Castlemilk High School pupils at Dumfries House's educational farm
Castlemilk High School pupils at Dumfries House's educational farm

Pupils consider countryside careers

Hundreds of high school pupils were this week given a taste of working in Scotland’s rural industries at Dumfries House near Cumnock.

The Prince’s Foundation’s inaugural Countryside Careers Day gave 300 secondary school pupils from Glasgow and Ayrshire an insight into work in farming, farriery, agricultural engineering, and forestry, among other areas.

The event was delivered in partnership with the Royal Highland Education Trust (RHET) Ayrshire and Arran as well as more than 20 volunteers.

Arianne Knowles, food, farming and horticulture manager at Dumfries House, said: ‘We welcome thousands of pupils to our estate each year as part of school group visits to learn about aspects of rural life and industry.

‘Our first-ever Countryside Careers Day intended to open the eyes of older pupils considering their career options to the vast array of stimulating and interesting jobs on offer within farm and countryside settings.

‘The reaction and engagement of the pupils showed that the hands-on activities really helped bring to life and enhance their understanding of the variety of skills and jobs available.’

Castlemilk High School pupils at Dumfries House’s educational farm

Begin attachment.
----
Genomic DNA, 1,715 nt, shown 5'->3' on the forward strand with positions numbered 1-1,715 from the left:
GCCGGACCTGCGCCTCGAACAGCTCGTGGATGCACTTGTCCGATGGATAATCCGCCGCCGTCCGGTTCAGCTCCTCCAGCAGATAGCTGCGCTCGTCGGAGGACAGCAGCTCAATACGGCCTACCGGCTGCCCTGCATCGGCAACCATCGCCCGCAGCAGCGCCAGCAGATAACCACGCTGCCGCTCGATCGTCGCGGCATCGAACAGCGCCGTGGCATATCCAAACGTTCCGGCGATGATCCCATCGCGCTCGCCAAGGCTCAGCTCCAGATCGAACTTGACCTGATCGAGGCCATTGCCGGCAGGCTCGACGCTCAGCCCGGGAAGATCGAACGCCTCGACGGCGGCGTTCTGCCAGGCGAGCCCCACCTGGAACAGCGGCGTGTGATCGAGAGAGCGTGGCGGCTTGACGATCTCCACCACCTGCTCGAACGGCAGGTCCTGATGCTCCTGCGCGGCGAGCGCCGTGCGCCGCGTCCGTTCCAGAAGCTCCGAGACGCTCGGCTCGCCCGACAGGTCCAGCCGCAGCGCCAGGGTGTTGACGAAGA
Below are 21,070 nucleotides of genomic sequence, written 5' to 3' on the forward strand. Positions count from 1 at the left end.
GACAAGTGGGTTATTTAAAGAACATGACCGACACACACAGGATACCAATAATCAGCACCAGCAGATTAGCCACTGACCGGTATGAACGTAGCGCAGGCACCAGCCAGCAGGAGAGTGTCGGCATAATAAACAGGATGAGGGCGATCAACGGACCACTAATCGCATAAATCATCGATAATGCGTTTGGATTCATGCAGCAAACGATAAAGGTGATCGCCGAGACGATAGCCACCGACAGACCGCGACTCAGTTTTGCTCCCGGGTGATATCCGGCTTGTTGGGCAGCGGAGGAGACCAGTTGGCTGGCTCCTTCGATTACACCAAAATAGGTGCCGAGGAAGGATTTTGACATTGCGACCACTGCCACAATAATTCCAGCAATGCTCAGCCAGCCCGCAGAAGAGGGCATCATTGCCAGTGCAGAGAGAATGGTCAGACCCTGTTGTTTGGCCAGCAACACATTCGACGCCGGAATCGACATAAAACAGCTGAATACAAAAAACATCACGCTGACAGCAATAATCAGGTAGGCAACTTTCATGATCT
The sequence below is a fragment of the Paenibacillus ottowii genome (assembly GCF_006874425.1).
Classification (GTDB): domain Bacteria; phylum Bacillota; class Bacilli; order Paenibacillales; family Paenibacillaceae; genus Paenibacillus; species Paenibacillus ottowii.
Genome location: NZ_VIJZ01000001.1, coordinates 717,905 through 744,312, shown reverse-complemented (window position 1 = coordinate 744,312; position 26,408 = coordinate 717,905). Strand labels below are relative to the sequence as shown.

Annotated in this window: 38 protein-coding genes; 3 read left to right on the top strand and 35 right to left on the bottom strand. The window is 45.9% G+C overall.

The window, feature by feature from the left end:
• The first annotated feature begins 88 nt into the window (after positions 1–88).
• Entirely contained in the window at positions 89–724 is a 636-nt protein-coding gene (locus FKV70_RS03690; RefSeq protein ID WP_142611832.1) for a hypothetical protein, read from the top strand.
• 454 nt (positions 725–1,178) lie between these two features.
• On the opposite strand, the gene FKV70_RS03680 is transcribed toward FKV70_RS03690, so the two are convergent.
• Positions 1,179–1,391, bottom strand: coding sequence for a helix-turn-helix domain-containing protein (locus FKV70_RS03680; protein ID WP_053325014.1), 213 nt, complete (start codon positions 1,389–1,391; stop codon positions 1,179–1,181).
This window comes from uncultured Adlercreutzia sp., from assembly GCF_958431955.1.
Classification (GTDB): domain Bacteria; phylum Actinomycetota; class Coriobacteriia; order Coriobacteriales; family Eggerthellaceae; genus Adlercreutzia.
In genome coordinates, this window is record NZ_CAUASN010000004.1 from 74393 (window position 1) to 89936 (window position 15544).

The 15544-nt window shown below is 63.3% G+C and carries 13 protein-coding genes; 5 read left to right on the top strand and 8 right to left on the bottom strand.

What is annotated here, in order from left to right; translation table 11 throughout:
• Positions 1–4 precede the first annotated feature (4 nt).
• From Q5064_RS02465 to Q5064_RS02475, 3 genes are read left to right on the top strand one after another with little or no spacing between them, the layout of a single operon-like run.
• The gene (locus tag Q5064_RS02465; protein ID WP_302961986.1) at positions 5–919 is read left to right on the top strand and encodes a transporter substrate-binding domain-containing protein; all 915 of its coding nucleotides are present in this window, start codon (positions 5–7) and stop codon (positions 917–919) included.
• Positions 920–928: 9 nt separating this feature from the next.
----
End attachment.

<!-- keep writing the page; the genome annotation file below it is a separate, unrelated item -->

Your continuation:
Activities took place on Valentin’s Education Farm on the East Ayrshire estate, which was saved for the nation by the Prince in 2007 and is now the headquarters of The Prince’s Foundation, which delivers programmes used to help people engage in learning experiences that promote confidence and personal development, as well as offer training in real-life skills to open up future employment opportunities.

Elaine Bryson, RHET Ayrshire and Arran project co-ordinator, said: ‘Dumfries House estate is the best classroom in the world and all the pupils have had a wonderful opportunity to see a great variety of countryside life.

‘RHET and The Prince’s Foundation are aiming for the same thing: to raise awareness of the practices and opportunities available in farming and other rural industries. After their experiences today, the secondary school pupils visiting the estate now have a better understanding of that.’

The Prince’s Foundation was formed last year as a result of the consolidation of several of The Prince of Wales’s charities.